Info Overload or Filter Failure? Introducing FilterJoe

Since 2001, I’ve noticed a trend: People are gradually getting less productive, efficient, and focused, caused in large part by an ever growing list of technology distractions.

Checking email. And facebook. And RSS, IMs, SMSs, Twitter . . .
email, facebook, RSS, IM, SMS, twitter . . .

To this point, many articles on the subjects of information overload, Internet distractions, and declines in reading and focusing abilities have appeared during the past few years. Some of the more interesting ones are here, here and here.

Where is the Information Overload Blog?

While many like to comment or complain about information overload, there isn’t much in the way of resources for teaching people how to deal with it. Sure, there are a few blogs one can point to for getting tips on improving the situation. My favorite is zenhabits, devoted to simplifying your life so that you can focus on the relevant. And there are a number of quality blogs with productivity tips, such as lifehacker and mashable. But no blog or forum specializes in the specific issues I have in mind, so far as I know.

It’s Here!

So here is FilterJoe, dedicated to helping you “find what you need” and “focus on your work”—to be a starting point for you to enhance your ability to effectively focus, process information, and get work done: Joe’s filters for the average Joe. Initially, content will relate to the following subjects:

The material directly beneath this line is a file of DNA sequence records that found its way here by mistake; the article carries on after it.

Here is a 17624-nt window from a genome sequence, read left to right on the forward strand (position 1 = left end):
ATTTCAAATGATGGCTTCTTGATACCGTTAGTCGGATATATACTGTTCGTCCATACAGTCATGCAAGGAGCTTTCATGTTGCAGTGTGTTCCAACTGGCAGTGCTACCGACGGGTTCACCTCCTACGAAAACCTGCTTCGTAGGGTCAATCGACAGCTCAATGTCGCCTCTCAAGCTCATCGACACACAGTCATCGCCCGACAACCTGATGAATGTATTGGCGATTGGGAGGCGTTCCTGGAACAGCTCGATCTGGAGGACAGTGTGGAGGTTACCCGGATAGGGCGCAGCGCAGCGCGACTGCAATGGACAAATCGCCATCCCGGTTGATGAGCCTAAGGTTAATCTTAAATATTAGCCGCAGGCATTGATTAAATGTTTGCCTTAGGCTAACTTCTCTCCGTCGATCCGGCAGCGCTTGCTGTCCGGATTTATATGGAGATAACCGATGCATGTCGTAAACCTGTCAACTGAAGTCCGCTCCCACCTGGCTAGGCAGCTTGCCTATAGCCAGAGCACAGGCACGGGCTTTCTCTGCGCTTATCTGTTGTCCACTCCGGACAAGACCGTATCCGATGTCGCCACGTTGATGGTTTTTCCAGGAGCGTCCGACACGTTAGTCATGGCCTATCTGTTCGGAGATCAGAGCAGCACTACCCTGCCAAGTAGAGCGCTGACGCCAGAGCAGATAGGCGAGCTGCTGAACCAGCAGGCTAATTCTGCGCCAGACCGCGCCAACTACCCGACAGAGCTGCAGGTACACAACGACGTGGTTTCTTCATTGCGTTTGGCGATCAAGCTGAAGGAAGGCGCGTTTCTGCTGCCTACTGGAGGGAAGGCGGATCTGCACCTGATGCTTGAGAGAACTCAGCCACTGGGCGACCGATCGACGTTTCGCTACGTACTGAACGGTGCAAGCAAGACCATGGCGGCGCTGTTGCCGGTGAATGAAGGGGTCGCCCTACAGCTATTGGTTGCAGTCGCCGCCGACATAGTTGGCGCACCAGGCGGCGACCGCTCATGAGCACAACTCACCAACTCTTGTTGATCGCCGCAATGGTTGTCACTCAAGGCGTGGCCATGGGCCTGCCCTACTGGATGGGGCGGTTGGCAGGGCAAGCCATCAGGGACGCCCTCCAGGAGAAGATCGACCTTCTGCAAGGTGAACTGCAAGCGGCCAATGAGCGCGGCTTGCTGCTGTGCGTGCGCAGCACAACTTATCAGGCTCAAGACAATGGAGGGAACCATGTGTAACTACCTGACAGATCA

• reducing Internet/computer distractions
  • tools to reduce distraction and how to use them (password managers, clutter-free browsers, etc.)
  • improving online reading, writing, email, etc.
  • staying focused
  • wise gadget use
  • finding/filtering information

Rapidly Changing Technologies

The passion I’ve developed for this topic brings together ideas I’ve had for years, and especially the last year, about how rapid technological progress can lead to unintended, undesirable consequences. Case in point: the car alarm. An extra theft deterrent is a great idea, but unfortunately most car alarms are so easy to set off that they are now routinely ignored. Thanks to insurance company incentives, most cars now have them, so the net effect of this new technology is to cause much more noise pollution in return for a slight decrease in auto theft. Probably not what was initially envisioned.

The technology with the largest impact that is changing the most rapidly is the proliferation of ways to get information on the Internet. There are many ways this is obviously good, such as instantly accessing encyclopedic reference information or the solution to an obscure technical issue. But the ease of accessing and generating information has also led to an explosion of new content and methods of access. It is much easier to waste time and lose focus than it is to harness all this information efficiently and productively. Better filters are needed.

So Why does the World Need FilterJoe?